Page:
If you are salaried, can an employer expect you to work a 10 hour plus day while only being paid for an 8 hour day?

UPDATED: Jul 29, 2011

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If you are salaried, can an employer expect you to work a 10 hour plus day while only being paid for an 8 hour day?

Asked on July 29, 2011 New Jersey


M.D., Member, California and New York Bar / FreeAdvice Contributing Attorney

Answered 11 years ago | Contributor

Typically, a salaried employee is considered to be "exempt" (i.e. someone who is exempt from overtime and related labor laws). And legally, there is no upper limit on how many hours a company can require an exempt employee to work.  However, just because an employee is salaried does not automatically make them exempt. Being paid on a salary basis is only part of the test for most forms of exemption but it's not the only requirement.  The fact is that it's possible to be salaried and still get overtime. And "non-exempt" employees must be paid overtime for hours worked over 40 in a week. 

On the other hand, if someone is an exempt employee then unless they have an employment contract, etc. that states otherwise, their employer may make them work unlimited hours and without overtime pay.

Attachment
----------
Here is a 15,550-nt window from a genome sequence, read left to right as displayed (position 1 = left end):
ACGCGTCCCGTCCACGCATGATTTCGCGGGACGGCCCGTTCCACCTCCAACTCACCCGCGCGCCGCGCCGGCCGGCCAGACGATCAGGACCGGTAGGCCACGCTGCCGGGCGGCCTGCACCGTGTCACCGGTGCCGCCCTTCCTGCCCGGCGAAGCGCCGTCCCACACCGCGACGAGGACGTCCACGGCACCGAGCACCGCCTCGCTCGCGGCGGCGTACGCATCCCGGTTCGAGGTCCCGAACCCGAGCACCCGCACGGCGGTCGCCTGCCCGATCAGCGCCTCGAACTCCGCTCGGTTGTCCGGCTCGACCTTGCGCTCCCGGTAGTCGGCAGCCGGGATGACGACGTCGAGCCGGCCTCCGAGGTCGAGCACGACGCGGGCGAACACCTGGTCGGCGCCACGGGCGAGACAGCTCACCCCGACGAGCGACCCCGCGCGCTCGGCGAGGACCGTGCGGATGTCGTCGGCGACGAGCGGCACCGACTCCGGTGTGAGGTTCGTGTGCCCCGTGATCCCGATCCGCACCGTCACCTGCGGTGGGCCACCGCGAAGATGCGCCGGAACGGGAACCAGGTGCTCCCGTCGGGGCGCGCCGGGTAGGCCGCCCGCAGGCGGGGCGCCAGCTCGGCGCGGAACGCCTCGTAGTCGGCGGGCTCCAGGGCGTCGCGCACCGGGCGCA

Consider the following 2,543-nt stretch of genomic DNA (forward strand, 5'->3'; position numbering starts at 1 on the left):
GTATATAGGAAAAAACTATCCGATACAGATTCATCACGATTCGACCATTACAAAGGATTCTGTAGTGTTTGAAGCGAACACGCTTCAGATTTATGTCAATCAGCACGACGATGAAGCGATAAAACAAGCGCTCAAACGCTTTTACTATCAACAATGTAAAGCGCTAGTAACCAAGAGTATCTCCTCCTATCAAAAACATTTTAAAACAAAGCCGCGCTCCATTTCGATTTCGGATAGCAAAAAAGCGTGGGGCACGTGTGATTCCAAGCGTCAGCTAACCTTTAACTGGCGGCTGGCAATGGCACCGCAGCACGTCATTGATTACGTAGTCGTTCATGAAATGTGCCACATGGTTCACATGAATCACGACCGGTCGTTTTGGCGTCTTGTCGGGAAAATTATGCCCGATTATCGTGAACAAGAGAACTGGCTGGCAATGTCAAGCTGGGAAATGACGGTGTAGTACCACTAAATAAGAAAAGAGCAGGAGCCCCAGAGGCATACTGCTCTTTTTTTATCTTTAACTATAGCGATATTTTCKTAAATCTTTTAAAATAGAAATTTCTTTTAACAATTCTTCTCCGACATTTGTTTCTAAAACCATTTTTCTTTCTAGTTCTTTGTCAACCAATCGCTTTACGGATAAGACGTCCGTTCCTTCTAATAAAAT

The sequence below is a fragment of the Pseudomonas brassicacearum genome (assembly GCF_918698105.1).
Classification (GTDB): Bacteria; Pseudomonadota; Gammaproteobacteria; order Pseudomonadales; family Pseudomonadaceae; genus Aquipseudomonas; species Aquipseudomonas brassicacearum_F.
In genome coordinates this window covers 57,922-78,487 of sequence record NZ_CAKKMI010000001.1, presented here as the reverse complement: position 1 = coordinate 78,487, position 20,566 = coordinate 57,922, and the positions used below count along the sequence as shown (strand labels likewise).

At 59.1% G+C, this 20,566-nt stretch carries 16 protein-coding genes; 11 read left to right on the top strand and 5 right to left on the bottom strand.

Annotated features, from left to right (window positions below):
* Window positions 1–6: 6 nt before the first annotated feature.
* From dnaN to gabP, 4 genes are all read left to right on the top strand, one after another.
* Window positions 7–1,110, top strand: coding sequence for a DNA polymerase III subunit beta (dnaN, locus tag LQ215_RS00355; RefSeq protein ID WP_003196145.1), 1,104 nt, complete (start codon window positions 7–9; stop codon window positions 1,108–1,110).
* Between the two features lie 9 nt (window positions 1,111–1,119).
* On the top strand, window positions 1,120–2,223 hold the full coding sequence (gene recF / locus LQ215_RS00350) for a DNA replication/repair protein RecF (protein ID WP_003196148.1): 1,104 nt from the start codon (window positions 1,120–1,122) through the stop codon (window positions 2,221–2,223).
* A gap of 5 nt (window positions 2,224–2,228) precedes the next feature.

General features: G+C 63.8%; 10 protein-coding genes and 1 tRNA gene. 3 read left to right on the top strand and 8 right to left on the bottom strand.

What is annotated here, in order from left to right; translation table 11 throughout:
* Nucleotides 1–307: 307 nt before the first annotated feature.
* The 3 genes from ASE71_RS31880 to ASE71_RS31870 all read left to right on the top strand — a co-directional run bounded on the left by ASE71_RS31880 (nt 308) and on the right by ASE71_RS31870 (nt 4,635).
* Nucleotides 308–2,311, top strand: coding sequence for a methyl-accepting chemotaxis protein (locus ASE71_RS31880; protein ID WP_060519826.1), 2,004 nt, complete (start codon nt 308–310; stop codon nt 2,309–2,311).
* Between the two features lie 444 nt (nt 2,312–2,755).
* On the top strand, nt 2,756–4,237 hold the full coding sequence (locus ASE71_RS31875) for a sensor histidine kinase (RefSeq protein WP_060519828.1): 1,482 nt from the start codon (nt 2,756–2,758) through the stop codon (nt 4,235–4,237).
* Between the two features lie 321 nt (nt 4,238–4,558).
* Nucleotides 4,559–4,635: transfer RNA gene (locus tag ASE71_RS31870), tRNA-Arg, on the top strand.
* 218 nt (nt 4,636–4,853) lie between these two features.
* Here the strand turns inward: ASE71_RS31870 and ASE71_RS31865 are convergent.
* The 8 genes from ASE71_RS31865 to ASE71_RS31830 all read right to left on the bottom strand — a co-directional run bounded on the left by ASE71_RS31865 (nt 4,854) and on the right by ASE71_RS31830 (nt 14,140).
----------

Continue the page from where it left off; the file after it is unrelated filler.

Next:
Without more facts of your employment duries it's hard to say whether you are exempt or non-exempt. As a rule professionals, adminstrators and/or managers are considered to be exempt employees. However a label of, for example, "manager" may not be enough in and of itself to establish an employee's legal status as exempt. Typically an exempt employee: is paid a salary; primarily performs on-site office duties and/or non-manual work duties; does not participate in sales or production, hires and/or supervises others, and the like.

At this point you can contact your state's department of labor or an employment law attorney for further information.

IMPORTANT NOTICE: The Answer(s) provided above are for general information only. The attorney providing the answer was not serving as the attorney for the person submitting the question or in any attorney-client relationship with such person. Laws may vary from state to state, and sometimes change. Tiny variations in the facts, or a fact not set forth in a question, often can change a legal outcome or an attorney's conclusion. Although AttorneyPages.com has verified the attorney was admitted to practice law in at least one jurisdiction, he or she may not be authorized to practice law in the jurisdiction referred to in the question, nor is he or she necessarily experienced in the area of the law involved. Unlike the information in the Answer(s) above, upon which you should NOT rely, for personal advice you can rely upon we suggest you retain an attorney to represent you.

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